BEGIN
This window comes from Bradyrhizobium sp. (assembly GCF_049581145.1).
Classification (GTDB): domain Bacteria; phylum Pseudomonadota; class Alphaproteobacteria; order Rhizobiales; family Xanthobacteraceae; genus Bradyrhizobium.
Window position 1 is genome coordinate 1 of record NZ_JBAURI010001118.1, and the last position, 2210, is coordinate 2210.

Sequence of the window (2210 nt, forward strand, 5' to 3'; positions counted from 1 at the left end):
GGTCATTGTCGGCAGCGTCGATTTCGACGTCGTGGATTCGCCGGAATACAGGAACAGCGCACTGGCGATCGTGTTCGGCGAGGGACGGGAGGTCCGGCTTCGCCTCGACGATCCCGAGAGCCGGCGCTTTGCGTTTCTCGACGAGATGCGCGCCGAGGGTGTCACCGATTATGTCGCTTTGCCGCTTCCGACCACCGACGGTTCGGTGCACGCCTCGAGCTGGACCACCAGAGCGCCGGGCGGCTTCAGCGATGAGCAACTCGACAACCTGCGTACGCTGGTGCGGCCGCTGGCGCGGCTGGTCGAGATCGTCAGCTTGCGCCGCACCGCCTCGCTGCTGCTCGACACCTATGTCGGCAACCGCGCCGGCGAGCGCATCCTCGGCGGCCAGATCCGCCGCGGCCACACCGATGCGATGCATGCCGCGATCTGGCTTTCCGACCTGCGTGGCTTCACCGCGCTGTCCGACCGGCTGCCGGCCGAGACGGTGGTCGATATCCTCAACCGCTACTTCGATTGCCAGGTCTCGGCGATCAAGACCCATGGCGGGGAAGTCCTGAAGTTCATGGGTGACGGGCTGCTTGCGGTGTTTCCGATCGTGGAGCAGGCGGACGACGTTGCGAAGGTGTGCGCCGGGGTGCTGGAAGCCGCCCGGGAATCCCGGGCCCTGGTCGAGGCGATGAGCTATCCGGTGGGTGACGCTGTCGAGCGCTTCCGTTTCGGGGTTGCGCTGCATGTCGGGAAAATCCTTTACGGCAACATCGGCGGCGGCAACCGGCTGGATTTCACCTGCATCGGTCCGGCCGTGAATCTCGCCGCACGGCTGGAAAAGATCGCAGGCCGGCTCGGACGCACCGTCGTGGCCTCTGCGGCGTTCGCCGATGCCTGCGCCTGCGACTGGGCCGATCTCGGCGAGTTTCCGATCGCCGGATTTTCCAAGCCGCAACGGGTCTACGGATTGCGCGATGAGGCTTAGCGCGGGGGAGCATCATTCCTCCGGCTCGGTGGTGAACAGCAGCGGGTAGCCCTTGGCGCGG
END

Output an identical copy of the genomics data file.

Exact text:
This window comes from Bradyrhizobium sp. (assembly GCF_049581145.1).
Classification (GTDB): domain Bacteria; phylum Pseudomonadota; class Alphaproteobacteria; order Rhizobiales; family Xanthobacteraceae; genus Bradyrhizobium.
Window position 1 is genome coordinate 1 of record NZ_JBAURI010001118.1, and the last position, 2210, is coordinate 2210.

Sequence of the window (2210 nt, forward strand, 5' to 3'; positions counted from 1 at the left end):
GGTCATTGTCGGCAGCGTCGATTTCGACGTCGTGGATTCGCCGGAATACAGGAACAGCGCACTGGCGATCGTGTTCGGCGAGGGACGGGAGGTCCGGCTTCGCCTCGACGATCCCGAGAGCCGGCGCTTTGCGTTTCTCGACGAGATGCGCGCCGAGGGTGTCACCGATTATGTCGCTTTGCCGCTTCCGACCACCGACGGTTCGGTGCACGCCTCGAGCTGGACCACCAGAGCGCCGGGCGGCTTCAGCGATGAGCAACTCGACAACCTGCGTACGCTGGTGCGGCCGCTGGCGCGGCTGGTCGAGATCGTCAGCTTGCGCCGCACCGCCTCGCTGCTGCTCGACACCTATGTCGGCAACCGCGCCGGCGAGCGCATCCTCGGCGGCCAGATCCGCCGCGGCCACACCGATGCGATGCATGCCGCGATCTGGCTTTCCGACCTGCGTGGCTTCACCGCGCTGTCCGACCGGCTGCCGGCCGAGACGGTGGTCGATATCCTCAACCGCTACTTCGATTGCCAGGTCTCGGCGATCAAGACCCATGGCGGGGAAGTCCTGAAGTTCATGGGTGACGGGCTGCTTGCGGTGTTTCCGATCGTGGAGCAGGCGGACGACGTTGCGAAGGTGTGCGCCGGGGTGCTGGAAGCCGCCCGGGAATCCCGGGCCCTGGTCGAGGCGATGAGCTATCCGGTGGGTGACGCTGTCGAGCGCTTCCGTTTCGGGGTTGCGCTGCATGTCGGGAAAATCCTTTACGGCAACATCGGCGGCGGCAACCGGCTGGATTTCACCTGCATCGGTCCGGCCGTGAATCTCGCCGCACGGCTGGAAAAGATCGCAGGCCGGCTCGGACGCACCGTCGTGGCCTCTGCGGCGTTCGCCGATGCCTGCGCCTGCGACTGGGCCGATCTCGGCGAGTTTCCGATCGCCGGATTTTCCAAGCCGCAACGGGTCTACGGATTGCGCGATGAGGCTTAGCGCGGGGGAGCATCATTCCTCCGGCTCGGTGGTGAACAGCAGCGGGTAGCCCTTGGCGCGG